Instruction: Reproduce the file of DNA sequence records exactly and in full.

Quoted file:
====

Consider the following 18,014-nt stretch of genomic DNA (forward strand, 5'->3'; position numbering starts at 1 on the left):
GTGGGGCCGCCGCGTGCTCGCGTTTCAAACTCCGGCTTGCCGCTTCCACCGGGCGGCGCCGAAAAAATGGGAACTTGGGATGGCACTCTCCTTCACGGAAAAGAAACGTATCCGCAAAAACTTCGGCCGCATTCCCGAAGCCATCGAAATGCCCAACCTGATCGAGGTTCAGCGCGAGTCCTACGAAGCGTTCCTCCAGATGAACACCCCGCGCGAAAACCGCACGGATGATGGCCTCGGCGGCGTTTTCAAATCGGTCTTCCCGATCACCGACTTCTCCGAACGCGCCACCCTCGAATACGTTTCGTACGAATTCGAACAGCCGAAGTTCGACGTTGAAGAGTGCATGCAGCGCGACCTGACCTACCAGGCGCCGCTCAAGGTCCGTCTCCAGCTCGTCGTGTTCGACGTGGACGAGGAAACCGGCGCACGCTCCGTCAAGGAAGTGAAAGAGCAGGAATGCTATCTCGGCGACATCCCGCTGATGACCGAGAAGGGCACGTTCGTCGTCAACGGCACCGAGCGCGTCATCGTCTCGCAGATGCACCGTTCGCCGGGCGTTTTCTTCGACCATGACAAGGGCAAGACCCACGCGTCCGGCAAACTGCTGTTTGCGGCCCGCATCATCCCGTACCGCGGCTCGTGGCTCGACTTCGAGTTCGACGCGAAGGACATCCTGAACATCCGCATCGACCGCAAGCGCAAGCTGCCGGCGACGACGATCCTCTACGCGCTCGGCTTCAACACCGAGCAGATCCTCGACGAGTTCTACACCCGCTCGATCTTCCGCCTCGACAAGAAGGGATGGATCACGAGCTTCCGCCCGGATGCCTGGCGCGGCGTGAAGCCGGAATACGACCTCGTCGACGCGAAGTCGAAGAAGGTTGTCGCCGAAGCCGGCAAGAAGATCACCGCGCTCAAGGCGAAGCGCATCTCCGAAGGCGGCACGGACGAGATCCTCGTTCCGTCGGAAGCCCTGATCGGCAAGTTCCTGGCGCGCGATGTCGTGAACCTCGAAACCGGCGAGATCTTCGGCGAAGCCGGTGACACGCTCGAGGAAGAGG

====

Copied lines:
Consider the following 18,014-nt stretch of genomic DNA (forward strand, 5'->3'; position numbering starts at 1 on the left):
GTGGGGCCGCCGCGTGCTCGCGTTTCAAACTCCGGCTTGCCGCTTCCACCGGGCGGCGCCGAAAAAATGGGAACTTGGGATGGCACTCTCCTTCACGGAAAAGAAACGTATCCGCAAAAACTTCGGCCGCATTCCCGAAGCCATCGAAATGCCCAACCTGATCGAGGTTCAGCGCGAGTCCTACGAAGCGTTCCTCCAGATGAACACCCCGCGCGAAAACCGCACGGATGATGGCCTCGGCGGCGTTTTCAAATCGGTCTTCCCGATCACCGACTTCTCCGAACGCGCCACCCTCGAATACGTTTCGTACGAATTCGAACAGCCGAAGTTCGACGTTGAAGAGTGCATGCAGCGCGACCTGACCTACCAGGCGCCGCTCAAGGTCCGTCTCCAGCTCGTCGTGTTCGACGTGGACGAGGAAACCGGCGCACGCTCCGTCAAGGAAGTGAAAGAGCAGGAATGCTATCTCGGCGACATCCCGCTGATGACCGAGAAGGGCACGTTCGTCGTCAACGGCACCGAGCGCGTCATCGTCTCGCAGATGCACCGTTCGCCGGGCGTTTTCTTCGACCATGACAAGGGCAAGACCCACGCGTCCGGCAAACTGCTGTTTGCGGCCCGCATCATCCCGTACCGCGGCTCGTGGCTCGACTTCGAGTTCGACGCGAAGGACATCCTGAACATCCGCATCGACCGCAAGCGCAAGCTGCCGGCGACGACGATCCTCTACGCGCTCGGCTTCAACACCGAGCAGATCCTCGACGAGTTCTACACCCGCTCGATCTTCCGCCTCGACAAGAAGGGATGGATCACGAGCTTCCGCCCGGATGCCTGGCGCGGCGTGAAGCCGGAATACGACCTCGTCGACGCGAAGTCGAAGAAGGTTGTCGCCGAAGCCGGCAAGAAGATCACCGCGCTCAAGGCGAAGCGCATCTCCGAAGGCGGCACGGACGAGATCCTCGTTCCGTCGGAAGCCCTGATCGGCAAGTTCCTGGCGCGCGATGTCGTGAACCTCGAAACCGGCGAGATCTTCGGCGAAGCCGGTGACACGCTCGAGGAAGAGG